Adapted from a recent online discussion.
Dear Carolyn: We have a rambunctious toddler and newish baby. Both my husband and I are committed to never spank or hurt our kids, but we do yell more than I like us to. We apologize, and try to do better, but the fact remains that we yell, and I hate it.
It’s usually in response to something surprising — for example, the 2-year-old has just poured a glass of milk in my lap — or something that involves deliberately hurting the baby, like pushing him down or trying to stand on him or something. How do we get better?
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It’s great that you asked. The ability to admit your own shortcomings without defensiveness is your best weapon against those shortcomings.
I suggest a few things:
1) Make sure you are always informed about what your kids are and are not developmentally able to do. This is the epicenter. When you know someone can’t help something, it upsets and surprises you less, which means you respond to it more sympathetically. As in, better. Imagine someone in a wheelchair who can’t reach something. Do you yell at him for making everyone wait, or do you say, “Here, let me get that for you”?
2) Remember that your reactions teach your children as much, if not more, than your actions and words do. So, when you yell at your toddler for toddler-handling the baby, you associate the baby with a negative experience for your toddler. You’re promoting love here, because you want children to be safe and love is your lifetime guarantee of their being together safely, so think love as you choose your words.
Think prevention, too; there’s less to yell about when less goes wrong. Childproof thoroughly, supervise tightly (no phone, laptop, TV), and anticipate constantly with careful diversion and distraction. Even if you do scream as something goes wrong, make sure you restore security afterward by hugging your kids, saying you’re sorry you yelled and you love them, then explaining and demonstrating what you mean by being gentle with others.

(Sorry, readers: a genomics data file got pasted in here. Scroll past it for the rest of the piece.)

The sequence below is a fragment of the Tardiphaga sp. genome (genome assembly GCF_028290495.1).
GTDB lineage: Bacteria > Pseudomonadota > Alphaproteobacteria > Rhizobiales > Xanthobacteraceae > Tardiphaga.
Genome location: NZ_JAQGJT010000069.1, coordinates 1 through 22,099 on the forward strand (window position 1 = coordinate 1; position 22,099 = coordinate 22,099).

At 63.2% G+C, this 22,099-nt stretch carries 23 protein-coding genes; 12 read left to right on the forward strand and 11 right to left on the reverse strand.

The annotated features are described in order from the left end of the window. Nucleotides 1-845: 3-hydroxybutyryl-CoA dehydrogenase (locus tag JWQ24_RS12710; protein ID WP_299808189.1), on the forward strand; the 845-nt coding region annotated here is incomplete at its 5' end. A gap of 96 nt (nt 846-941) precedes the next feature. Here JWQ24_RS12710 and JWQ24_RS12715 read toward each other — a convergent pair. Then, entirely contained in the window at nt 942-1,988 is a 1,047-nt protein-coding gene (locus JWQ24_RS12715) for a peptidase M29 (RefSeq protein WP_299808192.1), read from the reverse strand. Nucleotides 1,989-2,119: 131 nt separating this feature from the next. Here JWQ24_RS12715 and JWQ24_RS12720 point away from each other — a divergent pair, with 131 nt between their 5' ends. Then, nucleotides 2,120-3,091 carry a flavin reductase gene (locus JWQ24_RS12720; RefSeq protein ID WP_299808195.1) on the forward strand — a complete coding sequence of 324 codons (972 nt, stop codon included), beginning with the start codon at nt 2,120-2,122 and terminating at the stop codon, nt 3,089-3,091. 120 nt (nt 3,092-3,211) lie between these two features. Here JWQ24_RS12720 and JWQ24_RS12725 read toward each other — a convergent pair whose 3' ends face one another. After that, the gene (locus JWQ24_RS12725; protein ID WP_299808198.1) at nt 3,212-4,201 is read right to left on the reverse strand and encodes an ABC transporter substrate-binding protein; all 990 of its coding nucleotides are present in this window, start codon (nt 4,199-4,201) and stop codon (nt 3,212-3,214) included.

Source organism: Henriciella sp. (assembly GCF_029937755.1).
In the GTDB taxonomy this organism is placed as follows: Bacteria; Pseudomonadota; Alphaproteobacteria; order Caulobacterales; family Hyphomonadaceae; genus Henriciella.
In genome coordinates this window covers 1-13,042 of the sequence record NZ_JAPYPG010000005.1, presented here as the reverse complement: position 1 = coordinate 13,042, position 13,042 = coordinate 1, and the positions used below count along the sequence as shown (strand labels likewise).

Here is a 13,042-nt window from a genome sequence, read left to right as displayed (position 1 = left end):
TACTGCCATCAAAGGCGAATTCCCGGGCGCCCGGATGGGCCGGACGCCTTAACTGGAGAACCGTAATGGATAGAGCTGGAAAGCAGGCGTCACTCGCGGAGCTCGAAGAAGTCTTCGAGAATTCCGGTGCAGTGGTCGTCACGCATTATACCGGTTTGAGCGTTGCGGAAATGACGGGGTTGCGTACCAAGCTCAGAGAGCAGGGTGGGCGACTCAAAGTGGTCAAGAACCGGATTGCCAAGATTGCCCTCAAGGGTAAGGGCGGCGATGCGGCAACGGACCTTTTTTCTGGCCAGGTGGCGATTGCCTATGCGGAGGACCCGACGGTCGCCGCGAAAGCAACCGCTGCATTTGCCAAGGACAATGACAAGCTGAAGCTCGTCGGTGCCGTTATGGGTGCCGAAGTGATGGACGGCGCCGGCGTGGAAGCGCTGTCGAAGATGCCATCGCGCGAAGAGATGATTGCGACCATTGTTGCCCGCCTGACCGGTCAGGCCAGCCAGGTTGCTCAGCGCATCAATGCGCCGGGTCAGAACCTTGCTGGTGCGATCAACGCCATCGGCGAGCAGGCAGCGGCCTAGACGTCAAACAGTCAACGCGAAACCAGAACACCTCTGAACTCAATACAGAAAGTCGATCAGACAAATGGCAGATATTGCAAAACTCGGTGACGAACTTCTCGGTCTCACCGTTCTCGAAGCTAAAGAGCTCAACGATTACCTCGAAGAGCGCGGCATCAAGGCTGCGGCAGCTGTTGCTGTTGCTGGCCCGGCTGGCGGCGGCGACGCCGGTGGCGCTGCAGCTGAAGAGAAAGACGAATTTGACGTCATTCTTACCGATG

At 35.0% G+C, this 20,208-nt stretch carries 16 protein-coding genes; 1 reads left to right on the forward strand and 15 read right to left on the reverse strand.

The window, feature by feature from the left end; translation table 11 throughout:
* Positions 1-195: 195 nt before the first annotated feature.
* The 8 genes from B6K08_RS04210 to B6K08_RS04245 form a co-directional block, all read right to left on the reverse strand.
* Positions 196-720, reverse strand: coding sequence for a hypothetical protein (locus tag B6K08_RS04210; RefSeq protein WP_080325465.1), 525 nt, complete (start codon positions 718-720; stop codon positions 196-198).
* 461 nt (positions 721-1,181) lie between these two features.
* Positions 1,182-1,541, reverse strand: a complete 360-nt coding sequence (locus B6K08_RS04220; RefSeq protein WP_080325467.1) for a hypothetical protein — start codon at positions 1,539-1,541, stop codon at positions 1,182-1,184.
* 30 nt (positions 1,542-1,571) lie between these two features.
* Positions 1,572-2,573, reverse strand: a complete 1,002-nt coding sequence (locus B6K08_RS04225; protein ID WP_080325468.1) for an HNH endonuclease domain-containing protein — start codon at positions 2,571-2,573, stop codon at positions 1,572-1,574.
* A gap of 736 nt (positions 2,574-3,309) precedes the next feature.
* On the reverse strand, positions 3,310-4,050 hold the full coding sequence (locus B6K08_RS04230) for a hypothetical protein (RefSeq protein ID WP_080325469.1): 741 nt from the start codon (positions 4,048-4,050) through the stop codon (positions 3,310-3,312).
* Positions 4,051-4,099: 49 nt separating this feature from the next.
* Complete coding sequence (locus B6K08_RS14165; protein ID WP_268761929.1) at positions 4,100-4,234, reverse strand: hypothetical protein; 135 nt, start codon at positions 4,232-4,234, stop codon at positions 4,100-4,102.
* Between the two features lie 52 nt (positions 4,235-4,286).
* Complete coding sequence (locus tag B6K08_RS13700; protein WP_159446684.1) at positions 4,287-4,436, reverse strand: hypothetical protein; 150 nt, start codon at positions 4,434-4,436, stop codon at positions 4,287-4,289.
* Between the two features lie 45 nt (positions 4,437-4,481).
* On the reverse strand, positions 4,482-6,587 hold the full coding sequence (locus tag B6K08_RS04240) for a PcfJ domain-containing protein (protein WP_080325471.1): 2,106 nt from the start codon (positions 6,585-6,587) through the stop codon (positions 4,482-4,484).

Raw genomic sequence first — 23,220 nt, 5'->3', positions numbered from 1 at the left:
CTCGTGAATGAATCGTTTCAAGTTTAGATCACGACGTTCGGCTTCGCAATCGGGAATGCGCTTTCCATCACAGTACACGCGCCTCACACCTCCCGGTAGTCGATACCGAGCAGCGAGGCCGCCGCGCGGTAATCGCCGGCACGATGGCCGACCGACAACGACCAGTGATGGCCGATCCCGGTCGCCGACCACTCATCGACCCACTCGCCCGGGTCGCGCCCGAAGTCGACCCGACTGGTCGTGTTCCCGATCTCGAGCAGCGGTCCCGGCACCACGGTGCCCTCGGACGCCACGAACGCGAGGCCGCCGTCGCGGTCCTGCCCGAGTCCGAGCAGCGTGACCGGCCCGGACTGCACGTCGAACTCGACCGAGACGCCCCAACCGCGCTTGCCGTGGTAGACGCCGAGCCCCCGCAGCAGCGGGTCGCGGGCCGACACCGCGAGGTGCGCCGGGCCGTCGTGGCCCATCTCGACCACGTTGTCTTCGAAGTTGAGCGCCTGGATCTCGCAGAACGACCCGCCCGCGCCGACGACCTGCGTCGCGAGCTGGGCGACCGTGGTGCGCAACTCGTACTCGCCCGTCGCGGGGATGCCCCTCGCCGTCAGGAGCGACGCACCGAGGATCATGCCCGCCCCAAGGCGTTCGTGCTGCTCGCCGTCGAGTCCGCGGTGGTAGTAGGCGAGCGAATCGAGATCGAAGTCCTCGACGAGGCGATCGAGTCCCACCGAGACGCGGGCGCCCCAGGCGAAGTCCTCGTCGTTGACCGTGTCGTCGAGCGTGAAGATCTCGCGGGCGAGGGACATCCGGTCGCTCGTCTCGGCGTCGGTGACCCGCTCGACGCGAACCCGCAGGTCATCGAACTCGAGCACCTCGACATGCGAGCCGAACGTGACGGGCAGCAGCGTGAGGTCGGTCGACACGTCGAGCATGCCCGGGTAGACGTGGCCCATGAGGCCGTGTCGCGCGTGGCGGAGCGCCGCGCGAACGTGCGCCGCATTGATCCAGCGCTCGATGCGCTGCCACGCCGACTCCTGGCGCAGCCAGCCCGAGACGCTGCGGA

3) As possible, clear your mind and schedule of any expectations other than being in the moment with your kids. If you’ve got an eye on how much laundry you should be doing or on your dwindling prospects of getting to the gym today, or even if you have the fixed idea that your toddler has to have her coat zipped before leaving the house, then you’re about 10000000000 times more likely to snap when you get a glass of milk to your lap. There will be time for everything else eventually because everything else is secondary. Trust that.
4) There are great (and, of course, sometimes conflicting) books on toddler management out there (“How to Talk So Kids Will Listen, & Listen So Kids Will Talk,” “The Happiest Toddler on the Block,” “1-2-3 Magic,” “Parenting With Love and Logic”), but different kids and parents are different, too, so yay to variety. Ask your pediatrician, skim some first chapters, and then pick one. Parents who adopt and work together according to a general template are more likely to stay on the rails when the Cheerios really fly.
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